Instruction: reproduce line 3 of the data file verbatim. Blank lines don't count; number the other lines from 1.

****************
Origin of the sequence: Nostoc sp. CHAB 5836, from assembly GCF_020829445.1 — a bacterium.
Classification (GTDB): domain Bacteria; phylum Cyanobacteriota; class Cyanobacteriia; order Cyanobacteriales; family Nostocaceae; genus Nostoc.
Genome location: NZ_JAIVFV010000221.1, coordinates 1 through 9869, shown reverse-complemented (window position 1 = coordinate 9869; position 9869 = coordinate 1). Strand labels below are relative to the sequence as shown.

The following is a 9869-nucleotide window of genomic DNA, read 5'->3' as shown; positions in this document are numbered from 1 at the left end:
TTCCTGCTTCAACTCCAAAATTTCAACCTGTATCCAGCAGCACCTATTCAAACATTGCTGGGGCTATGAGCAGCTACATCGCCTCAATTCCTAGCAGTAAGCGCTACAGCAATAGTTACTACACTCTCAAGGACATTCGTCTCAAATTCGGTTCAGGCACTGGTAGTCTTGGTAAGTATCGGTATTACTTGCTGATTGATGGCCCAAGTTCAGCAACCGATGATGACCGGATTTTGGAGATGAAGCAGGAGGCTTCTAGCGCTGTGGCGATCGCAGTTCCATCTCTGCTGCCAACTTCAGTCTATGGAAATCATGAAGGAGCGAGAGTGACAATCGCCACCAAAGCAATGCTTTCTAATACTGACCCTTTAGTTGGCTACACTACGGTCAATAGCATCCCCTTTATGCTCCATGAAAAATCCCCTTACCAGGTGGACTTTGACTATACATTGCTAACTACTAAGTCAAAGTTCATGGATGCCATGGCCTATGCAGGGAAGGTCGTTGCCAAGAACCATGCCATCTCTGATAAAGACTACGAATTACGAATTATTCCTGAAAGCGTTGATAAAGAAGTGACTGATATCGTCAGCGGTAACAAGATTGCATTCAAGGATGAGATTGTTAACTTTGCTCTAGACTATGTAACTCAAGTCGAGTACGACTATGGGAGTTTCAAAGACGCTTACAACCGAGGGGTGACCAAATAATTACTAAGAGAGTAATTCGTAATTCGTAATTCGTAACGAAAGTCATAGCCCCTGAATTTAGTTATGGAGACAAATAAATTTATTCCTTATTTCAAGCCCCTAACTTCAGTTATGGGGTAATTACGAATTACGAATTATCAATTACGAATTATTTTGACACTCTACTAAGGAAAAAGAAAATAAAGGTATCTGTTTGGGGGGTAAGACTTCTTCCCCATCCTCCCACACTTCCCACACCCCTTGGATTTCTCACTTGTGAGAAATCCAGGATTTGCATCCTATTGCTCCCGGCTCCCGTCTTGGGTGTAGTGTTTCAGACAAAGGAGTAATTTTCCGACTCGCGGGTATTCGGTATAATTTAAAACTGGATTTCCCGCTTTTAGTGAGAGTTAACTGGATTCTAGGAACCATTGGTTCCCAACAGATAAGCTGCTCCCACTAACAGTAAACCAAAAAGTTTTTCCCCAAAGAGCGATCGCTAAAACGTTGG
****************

Genome location: NZ_JAIVFV010000221.1, coordinates 1 through 9869, shown reverse-complemented (window position 1 = coordinate 9869; position 9869 = coordinate 1). Strand labels below are relative to the sequence as shown.